A well-rested brain remembers things better, but why? In a recent study, psychiatrist Giulio Tononi at the University of Wisconsin—Madison and his colleagues found evidence that sleep actively cements the connections between brain cells that allow us to learn new skills.
In the study, 11 volunteers learned to play a simple game that required them to move a cursor between different locations on a computer screen. Prior research had shown that playing this game activates an area called the right posterior parietal cortex, which lies behind and above the right ear.
A week later, the participants in the study played the same game just before going to sleep. Unknown to them, the scientists made the task more difficult by slightly skewing the location of the target area. The players were able to compensate for the change and learn how to reach the target accurately.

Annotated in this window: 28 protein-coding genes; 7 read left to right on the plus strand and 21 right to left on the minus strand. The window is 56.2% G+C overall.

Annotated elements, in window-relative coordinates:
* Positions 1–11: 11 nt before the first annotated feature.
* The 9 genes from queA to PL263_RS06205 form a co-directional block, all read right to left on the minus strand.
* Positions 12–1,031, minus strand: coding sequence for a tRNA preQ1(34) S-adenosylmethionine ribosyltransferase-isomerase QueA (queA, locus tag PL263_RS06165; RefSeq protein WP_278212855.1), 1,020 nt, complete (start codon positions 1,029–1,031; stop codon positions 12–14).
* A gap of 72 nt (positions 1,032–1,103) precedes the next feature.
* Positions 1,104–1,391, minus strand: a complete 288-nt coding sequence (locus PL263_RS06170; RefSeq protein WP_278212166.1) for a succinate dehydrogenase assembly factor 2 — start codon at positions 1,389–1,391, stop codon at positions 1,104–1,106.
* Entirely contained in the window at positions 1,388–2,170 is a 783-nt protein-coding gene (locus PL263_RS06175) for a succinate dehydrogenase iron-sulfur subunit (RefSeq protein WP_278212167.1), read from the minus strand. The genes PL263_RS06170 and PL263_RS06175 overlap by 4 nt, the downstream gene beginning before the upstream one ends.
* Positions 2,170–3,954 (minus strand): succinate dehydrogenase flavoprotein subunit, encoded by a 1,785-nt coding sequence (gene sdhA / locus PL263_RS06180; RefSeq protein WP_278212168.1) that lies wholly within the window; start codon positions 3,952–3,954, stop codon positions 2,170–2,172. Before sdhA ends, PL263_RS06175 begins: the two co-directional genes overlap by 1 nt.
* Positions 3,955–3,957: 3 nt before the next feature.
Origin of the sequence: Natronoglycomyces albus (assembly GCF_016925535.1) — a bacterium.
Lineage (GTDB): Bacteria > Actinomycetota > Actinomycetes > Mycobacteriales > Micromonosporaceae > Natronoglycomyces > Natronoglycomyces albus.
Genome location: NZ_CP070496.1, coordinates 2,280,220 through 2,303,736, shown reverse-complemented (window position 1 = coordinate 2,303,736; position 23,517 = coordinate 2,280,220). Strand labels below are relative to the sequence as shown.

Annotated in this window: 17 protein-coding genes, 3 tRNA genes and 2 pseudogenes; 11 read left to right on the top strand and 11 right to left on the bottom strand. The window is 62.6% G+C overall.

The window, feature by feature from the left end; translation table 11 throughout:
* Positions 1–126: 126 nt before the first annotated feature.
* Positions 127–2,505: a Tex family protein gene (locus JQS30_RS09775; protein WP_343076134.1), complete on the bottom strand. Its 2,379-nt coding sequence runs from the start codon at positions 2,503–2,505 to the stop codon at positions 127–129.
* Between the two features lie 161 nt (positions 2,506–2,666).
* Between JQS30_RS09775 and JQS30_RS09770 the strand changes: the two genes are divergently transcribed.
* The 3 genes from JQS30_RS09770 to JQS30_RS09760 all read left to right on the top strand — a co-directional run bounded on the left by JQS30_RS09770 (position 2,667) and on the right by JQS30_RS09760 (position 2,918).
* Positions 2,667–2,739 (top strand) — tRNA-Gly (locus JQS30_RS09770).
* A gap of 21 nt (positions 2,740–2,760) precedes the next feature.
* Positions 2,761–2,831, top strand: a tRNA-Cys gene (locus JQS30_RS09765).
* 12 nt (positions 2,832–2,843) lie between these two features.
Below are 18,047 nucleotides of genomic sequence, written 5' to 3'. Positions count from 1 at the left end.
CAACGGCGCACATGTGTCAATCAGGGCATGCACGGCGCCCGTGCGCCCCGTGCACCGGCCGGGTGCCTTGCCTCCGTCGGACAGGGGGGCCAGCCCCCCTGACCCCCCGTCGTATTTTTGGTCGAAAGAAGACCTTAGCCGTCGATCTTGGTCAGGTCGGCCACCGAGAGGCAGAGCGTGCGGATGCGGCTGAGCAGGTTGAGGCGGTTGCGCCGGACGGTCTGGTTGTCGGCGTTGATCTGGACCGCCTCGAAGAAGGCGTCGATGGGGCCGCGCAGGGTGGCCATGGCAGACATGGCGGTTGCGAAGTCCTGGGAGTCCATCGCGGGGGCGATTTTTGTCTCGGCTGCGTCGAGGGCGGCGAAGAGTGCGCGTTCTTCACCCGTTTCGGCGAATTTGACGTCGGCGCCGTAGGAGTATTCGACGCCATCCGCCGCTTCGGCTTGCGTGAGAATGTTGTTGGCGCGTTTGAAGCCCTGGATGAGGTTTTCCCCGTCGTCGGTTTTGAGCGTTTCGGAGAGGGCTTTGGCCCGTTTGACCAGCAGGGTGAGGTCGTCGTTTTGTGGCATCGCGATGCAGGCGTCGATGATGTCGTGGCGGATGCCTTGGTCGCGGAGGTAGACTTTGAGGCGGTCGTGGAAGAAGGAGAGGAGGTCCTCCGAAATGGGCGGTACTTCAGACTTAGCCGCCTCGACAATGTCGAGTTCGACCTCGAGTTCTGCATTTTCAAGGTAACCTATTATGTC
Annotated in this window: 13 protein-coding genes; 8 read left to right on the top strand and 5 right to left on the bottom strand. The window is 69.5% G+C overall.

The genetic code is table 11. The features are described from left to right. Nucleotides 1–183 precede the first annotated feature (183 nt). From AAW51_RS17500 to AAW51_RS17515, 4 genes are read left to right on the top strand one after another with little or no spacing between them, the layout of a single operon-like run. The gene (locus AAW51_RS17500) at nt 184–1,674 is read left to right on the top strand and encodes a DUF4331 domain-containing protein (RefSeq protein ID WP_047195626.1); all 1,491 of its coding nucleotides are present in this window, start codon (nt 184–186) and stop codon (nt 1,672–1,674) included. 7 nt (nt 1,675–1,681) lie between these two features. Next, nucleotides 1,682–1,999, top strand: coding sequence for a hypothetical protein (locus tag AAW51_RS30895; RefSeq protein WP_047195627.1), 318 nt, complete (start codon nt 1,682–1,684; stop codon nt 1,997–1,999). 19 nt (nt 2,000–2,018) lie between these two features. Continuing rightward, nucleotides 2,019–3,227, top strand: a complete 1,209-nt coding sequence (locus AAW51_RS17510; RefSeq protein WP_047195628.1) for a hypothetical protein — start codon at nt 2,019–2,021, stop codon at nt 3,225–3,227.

As the gamers slept, the scientists used electroencephalogram (EEG) recordings to tune in on a distinctive type of electrical rhythm that occurs in the brain during sleep. Called slow wave activity (SWA), it represents the synchronized firing of large numbers of brain cells. The EEGs showed increased SWA in right posterior parietal cortex. People who showed the greatest increase in SWA demonstrated the most skill in later rounds of the game.
The study is exciting because it essentially catches the brain in the act of learning. It suggests that as we sleep, SWA helps to strengthen connections made between individual brain cells during our waking hours. This provides insight into the role that sleep plays in transforming experience (in this case, playing the computer game) into a form of long-term memory (greater skill at manipulating the computer cursor).
"Local Sleep And Learning," by Reto Huber, PhD, and others. (Nature, July 1, 2004, Volume 430, pp. 78-81.)